Most of the things for which an elected official has direct responsibility are much too boring for the average voter to consider. One area that is, has, and will continue to be of great concern to Californians is the interests of children. I have been fortunate to serve in a Legislature that has consistently advocated for the head start, early start, safe start, moral start, and healthy start provided by quality early learning experiences.
This year, the struggle for adequate resources in early childhood education (ECE) changed with the election of Assembly Member Anthony Rendon of Lakewood to the Speakership. Rendon, a trained political philosopher and educator, ran an early childhood center in Los Angeles prior to seeking office. He understood the challenges of retaining a well-trained workforce with limited resources for salaries. Rendon also appreciated that the State of California was the major actor that failed to advance the strategic interests of children.
The will of the voters, the economy, and smart fiscal policy pointed toward early investments in children and their education. The missing ingredient was a legislative leader who was prepared to utilize the considerable resources of their office to fight for children. I'd carried bills to improve the rate structure for ECE providers as had other legislators, and we'd made modest strides because of competing fiscal priorities.
The state's annual spending plan, which lasts from July 1 of one year to June 30 of the next and must be voted on by Legislature by June 15 signed by the Governor soon after, is crafted via an arcane process. There are thousands of stakeholders who advocate for various meritorious spending goals. Credit is due to Rendon in that he came to Sacramento discussing fixing the ECE system and took on the daunting challenge of fighting for a critical priority that needed extra-special attention.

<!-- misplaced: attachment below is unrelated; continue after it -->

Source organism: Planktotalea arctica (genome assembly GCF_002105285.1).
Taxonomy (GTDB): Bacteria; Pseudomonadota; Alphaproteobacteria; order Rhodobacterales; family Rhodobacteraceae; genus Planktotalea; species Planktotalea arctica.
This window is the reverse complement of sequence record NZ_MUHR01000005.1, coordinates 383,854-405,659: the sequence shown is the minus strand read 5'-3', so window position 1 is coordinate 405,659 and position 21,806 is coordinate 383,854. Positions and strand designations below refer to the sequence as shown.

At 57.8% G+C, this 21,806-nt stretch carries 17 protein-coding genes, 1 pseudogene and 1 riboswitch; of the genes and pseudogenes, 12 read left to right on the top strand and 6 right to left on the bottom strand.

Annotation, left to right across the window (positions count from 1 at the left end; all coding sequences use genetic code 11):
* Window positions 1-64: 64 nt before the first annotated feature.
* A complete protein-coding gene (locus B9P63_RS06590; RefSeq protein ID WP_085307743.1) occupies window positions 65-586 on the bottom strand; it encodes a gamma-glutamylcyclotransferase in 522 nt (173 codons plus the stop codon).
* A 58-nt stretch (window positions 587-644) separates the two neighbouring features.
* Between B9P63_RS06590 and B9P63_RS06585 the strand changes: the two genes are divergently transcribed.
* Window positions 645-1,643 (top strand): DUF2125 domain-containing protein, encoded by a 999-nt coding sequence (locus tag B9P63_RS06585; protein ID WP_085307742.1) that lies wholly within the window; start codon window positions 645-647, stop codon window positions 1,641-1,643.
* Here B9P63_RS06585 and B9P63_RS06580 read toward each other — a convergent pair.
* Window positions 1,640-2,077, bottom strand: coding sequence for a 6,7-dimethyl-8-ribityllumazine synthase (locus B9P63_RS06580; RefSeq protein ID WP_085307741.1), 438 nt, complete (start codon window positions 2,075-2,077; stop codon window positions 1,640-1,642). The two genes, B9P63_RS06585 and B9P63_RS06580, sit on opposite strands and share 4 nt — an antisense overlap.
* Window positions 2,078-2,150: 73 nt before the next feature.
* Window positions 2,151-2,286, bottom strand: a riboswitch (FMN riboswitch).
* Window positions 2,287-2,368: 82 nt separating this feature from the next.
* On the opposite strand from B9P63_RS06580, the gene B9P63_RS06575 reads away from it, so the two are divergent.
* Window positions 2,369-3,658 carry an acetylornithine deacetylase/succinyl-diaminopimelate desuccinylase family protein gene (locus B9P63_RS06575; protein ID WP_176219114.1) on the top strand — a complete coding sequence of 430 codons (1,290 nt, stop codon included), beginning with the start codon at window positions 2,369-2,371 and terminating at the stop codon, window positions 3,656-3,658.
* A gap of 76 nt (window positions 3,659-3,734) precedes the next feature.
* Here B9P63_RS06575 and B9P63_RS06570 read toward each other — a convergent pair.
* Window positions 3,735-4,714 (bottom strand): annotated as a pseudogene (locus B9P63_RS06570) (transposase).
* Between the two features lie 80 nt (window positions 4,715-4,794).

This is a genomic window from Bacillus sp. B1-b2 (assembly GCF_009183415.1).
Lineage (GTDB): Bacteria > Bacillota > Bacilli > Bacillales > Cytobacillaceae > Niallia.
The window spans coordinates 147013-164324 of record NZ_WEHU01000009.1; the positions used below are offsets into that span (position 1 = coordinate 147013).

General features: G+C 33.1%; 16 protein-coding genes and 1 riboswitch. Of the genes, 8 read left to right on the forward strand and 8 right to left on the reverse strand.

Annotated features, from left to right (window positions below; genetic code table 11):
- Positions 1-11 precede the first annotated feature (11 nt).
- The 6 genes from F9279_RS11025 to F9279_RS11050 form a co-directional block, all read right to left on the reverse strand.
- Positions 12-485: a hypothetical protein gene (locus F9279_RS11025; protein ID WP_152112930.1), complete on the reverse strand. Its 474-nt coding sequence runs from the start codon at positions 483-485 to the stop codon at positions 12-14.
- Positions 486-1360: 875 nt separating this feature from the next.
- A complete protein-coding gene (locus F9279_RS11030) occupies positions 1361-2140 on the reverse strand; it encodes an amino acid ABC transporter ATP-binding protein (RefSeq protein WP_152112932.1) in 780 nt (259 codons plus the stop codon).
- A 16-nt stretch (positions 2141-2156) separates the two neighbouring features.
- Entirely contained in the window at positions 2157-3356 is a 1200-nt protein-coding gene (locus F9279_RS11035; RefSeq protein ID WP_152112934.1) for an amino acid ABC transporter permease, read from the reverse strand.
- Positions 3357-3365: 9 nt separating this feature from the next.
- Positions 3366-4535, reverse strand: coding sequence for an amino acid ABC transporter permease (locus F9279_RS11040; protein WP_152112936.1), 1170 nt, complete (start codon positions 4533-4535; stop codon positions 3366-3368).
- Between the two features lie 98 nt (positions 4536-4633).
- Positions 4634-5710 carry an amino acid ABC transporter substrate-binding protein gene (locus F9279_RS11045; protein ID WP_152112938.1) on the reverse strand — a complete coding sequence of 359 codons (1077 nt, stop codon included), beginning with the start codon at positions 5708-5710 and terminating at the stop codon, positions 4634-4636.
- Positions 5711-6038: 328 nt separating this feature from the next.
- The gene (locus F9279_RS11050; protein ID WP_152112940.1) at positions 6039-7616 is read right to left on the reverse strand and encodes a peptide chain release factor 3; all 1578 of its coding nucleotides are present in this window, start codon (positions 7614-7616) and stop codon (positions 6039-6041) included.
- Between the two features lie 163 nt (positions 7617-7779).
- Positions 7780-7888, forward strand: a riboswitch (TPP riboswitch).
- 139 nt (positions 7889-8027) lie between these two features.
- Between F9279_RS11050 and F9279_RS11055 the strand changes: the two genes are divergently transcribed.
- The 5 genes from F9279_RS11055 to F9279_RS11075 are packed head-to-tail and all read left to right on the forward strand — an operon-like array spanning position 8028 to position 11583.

I supported Rendon in his quest to be Speaker and it was clearly the best decision for California's children. The Speaker has led, with his Assembly colleagues (particularly Assembly Budget Committee Chair Phil Ting of San Francisco and early-learning expert/Education Finance Budget Sub-Committee Chair Kevin McCarty of Sacramento) and the Legislative Women's Caucus, by advancing a modernization of the rate structure for ECE in the recently negotiated state budget agreement. This will result when fully implemented in over $600 million in increased ECE investment. Wages, workforce development, facilities and materials among other items will finally be able to be supported with more adequate funding levels from the State of California.
In addition to the improved rate structure, the Rendon ECE budget package sets up a Blue Ribbon Commission to immediately begin the comprehensive improvement of the ECE system and increase the number of subsidized state pre-school slots by 9,000. This Commission, coupled with the phased-in investment of rates and slots, will position all California children for success.
This represents the single most significant investment in the ECE system's history. So when there are issues that come to the fore that require vision and tenacity, Speaker Rendon has exemplified the role of legislative leadership. This has great potential to bode well for the Golden State. A fresh face in the leadership of California is making a substantial impact in his first year as Speaker.
The State of California has a covenant with the people. State government will foster the conditions for high quality of life if voters, the economy, and sound fiscal administration allow. By leading the charge for just ECE funding, Speaker Rendon has helped California keep its promise to be a responsible agent for advancing the future.